Monday, October 5, 2009


My quince tree did better this year than last year, yielding enough quinces for about one-and-a-half batches of jam. I picked an equal amount of quinces from a nearby bush whose owners always let all the fruit fall to the ground and rot, so ended up with enough for three kinds of jam.

quinces ii

I've used fruit from flowering quince bushes (Chaenomeles lindl) before, but not in conjunction with fruit from my tree (Cydonia oblonga), and I had never realized how different they are. The bush quinces are small, shiny, and sticky compared to my big fuzzy tree quinces. The insides were different too: the bush quinces were crispy and translucent, and didn't brown in the air, while my tree quinces were much harder, opaque, and somehow mealy, and quickly oxidized.

peeled quinces

quince jams

I made three jams: from left to right, Honey-Quince, Quince and Orange with Cardamom (both from Mes Confitures), and Vanilla Quince, a jam of my invention. The Honey-Quince is made of bush quinces, the Vanilla Quince of tree quinces, and the Quince-Orange of a mixture. The bush quinces seem to get darker with cooking, don't they?

Vanilla Quince Jam
makes 6-7 half-pints

1.5kg quinces, about 900g when peeled and cored, cut into thin slices
300ml quince juice
800g sugar
juice of 2 lemons
2 vanilla beans, split lengthwise

To make the quince juice, put all the of quince trimmings in a pan, cover with water, bring to the boil, and let simmer uncovered for about an hour. Strain through a cheesecloth. This always gives me right about the right amount of juice I need for my jam, but if you don't get enough you can supplement it with water or apple juice.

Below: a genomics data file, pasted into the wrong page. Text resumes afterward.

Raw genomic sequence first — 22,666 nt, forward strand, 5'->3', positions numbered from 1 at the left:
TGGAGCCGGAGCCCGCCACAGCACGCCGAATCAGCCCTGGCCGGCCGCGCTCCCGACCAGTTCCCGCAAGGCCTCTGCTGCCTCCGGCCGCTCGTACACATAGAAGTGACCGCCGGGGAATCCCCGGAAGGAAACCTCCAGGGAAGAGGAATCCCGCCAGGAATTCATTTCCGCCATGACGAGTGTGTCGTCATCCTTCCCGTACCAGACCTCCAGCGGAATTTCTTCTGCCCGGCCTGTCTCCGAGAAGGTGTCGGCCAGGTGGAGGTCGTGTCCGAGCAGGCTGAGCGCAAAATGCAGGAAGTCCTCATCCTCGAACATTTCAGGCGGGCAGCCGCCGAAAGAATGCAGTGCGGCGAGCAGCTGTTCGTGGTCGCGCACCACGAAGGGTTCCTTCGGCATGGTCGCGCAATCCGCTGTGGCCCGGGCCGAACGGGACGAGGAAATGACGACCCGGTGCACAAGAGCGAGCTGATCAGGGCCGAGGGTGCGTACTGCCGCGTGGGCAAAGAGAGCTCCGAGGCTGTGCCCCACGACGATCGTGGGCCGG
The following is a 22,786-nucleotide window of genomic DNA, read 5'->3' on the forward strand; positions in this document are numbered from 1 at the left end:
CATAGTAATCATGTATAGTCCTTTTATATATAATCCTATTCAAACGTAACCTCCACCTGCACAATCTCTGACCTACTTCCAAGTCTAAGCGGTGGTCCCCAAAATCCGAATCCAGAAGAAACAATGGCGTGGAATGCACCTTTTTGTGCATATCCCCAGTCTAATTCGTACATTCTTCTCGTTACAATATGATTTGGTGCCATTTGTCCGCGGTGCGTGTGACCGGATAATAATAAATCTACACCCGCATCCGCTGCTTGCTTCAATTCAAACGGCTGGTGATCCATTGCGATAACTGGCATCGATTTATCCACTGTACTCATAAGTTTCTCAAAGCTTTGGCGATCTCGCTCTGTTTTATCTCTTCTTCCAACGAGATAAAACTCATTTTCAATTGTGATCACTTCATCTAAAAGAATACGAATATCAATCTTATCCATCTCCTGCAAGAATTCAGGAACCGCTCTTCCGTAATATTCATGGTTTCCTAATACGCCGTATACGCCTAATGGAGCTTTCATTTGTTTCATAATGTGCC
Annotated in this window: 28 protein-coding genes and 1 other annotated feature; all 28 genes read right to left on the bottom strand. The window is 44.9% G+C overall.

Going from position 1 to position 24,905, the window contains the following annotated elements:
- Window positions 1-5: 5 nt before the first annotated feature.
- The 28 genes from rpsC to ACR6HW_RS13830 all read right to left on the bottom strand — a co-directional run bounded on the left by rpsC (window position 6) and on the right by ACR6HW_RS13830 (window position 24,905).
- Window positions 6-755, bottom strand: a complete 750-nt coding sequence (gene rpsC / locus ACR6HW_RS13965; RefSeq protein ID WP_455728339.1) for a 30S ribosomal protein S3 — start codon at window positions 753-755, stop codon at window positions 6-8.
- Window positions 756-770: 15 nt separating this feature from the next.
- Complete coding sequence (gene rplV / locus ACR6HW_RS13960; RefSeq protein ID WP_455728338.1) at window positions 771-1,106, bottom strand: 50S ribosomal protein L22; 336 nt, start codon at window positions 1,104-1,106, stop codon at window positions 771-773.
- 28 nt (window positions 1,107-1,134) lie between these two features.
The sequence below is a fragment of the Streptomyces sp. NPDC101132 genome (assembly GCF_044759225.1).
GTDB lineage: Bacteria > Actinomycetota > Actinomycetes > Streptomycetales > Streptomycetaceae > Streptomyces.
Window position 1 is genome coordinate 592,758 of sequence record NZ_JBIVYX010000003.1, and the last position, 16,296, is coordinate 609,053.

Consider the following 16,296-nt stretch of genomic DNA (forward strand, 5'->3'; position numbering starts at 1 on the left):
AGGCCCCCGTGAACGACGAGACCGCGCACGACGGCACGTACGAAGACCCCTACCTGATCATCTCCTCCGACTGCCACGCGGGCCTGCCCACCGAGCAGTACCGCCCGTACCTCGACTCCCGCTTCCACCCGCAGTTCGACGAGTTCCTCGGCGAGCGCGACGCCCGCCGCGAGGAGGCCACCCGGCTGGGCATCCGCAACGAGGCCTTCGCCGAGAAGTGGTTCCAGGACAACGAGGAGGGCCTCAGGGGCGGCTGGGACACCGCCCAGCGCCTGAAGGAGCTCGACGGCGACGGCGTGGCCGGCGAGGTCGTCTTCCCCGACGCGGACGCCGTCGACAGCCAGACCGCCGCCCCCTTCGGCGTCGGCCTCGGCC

Put the quinces, quince and lemon juice, and sugar into a big jam pan, bring to the boil and let simmer till quinces are tender. Add the vanilla beans, take off the heat, cover, and let rest overnight. When you're ready to can it, bring to the boil and boil hard till it's 221&F: be careful, as this will probably take less than five minutes. Pluck out the vanilla beans and cut two of the halves into thirds. Pour the jam into your prepared canning jars, add a piece of vanilla bean to each jar, seal, and boiling water bathe for five minutes. Dry off your remaining vanilla beans and stick them in a jar of sugar to make vanilla sugar.

fuzzy quince


joannamauselina said...

I'm relieved to find that it is a vanilla bean in the jar. It looked a little like something from Dr. Heino's cabinet. It all looks pretty yummy. I didn't know that the flowering quinces actually made quinces. Silly me!

Fulay said...

Yummmm! My fig three gave a few figs this year thanks to the warm summer. But I ate them all. :) So no jam for me.